Road Action at Sherwood and N.M. 4

Workmen are still required in paving roads with these fancy machines. This crew mans the “lay-down” machine and assures an even thickness of the asphalt coating. The hot asphalt can melt the soles of the men’s boots if they stay in one pace to long. The N.M. 4 job will require two coats of material to form the finished roadway. Each coat appears to be about 2 to 3 inches thick. Photo by TK Thompson/

This “shuttle buggy” picks up a load of fresh asphalt hot mix that has just been dumped in a ribbon onto the roadway by a bottom-dump semi truck this past week on N.M. 4 and Sherwood Boulevard in White Rock. Photo by TK Thompson/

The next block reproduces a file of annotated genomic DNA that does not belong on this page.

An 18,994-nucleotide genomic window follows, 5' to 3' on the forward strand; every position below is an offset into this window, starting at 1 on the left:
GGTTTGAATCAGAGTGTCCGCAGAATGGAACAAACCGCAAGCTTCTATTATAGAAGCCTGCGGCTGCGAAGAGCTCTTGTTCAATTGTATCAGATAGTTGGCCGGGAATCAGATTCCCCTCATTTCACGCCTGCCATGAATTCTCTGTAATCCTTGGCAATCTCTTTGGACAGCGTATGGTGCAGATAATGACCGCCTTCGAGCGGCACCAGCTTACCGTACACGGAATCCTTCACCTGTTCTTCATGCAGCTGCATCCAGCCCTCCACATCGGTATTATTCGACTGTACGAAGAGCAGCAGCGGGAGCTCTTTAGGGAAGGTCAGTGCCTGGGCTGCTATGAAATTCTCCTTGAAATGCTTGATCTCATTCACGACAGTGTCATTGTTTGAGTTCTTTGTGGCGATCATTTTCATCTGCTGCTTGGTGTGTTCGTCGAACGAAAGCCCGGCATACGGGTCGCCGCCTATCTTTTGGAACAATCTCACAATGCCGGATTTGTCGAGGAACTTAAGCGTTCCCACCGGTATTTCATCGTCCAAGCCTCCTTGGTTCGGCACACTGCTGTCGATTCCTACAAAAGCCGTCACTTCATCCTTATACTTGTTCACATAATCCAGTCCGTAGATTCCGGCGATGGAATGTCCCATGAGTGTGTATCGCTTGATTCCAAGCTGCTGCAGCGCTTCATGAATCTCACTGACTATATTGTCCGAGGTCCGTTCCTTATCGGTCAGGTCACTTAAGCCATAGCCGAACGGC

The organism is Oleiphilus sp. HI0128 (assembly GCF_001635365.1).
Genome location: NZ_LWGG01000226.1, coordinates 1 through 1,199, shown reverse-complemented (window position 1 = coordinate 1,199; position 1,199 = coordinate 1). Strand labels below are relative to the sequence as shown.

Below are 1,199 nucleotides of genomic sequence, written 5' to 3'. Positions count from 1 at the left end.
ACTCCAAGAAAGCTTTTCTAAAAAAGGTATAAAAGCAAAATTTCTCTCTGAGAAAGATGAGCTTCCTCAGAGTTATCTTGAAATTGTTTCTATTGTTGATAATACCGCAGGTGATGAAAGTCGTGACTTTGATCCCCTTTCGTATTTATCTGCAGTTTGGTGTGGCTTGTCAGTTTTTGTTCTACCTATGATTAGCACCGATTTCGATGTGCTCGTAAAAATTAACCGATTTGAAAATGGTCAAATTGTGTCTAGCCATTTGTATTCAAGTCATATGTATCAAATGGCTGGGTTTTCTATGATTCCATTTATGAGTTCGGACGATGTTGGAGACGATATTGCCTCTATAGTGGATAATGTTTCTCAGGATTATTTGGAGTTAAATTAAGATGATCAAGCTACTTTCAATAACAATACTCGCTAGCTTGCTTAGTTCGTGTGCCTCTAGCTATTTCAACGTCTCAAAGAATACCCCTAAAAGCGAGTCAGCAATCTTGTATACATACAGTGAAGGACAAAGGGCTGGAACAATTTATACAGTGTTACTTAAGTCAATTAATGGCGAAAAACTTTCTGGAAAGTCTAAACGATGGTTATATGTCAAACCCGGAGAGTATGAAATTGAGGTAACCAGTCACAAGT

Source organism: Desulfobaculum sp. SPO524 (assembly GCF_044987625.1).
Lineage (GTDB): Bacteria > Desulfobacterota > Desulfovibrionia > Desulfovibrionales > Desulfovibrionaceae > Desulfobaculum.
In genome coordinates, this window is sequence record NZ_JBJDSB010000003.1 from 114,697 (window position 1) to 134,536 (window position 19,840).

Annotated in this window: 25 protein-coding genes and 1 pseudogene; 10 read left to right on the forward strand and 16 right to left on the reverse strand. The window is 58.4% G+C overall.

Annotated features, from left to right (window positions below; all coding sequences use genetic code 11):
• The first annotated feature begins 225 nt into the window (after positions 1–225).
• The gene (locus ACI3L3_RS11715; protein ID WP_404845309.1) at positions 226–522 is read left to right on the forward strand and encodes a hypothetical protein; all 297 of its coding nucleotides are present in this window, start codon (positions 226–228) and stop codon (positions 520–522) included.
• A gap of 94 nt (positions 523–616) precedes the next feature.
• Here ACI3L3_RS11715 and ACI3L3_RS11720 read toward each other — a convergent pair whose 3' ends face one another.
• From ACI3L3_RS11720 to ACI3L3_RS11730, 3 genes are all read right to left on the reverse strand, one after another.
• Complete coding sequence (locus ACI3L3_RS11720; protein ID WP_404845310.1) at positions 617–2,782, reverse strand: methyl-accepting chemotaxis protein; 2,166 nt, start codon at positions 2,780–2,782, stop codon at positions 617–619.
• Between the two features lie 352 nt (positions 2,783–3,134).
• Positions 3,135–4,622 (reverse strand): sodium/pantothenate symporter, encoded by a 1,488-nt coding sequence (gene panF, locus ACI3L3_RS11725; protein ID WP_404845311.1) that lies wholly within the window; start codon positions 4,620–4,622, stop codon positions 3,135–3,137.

The yellow machine is the “lay-down” machine that places the hot asphalt mix on the road surface – this is the last machine in the line. The large white machine is the “shuttle buggy” whose job is to keep the “lay-down” machine supplied with hot asphalt mix. The dark cloud in the middle of the photograph is smoke from the hot asphalt (~340 degrees F) being dumped into the loading hopper on the front end of the “lay-down” machine. The “shuttle buggy” gets its asphalt from the bottom-dump semi trucks. On a good day, with a single line of roadway, this combination can lay up to 1,000 tons of asphalt material. Photo by TK Thompson/

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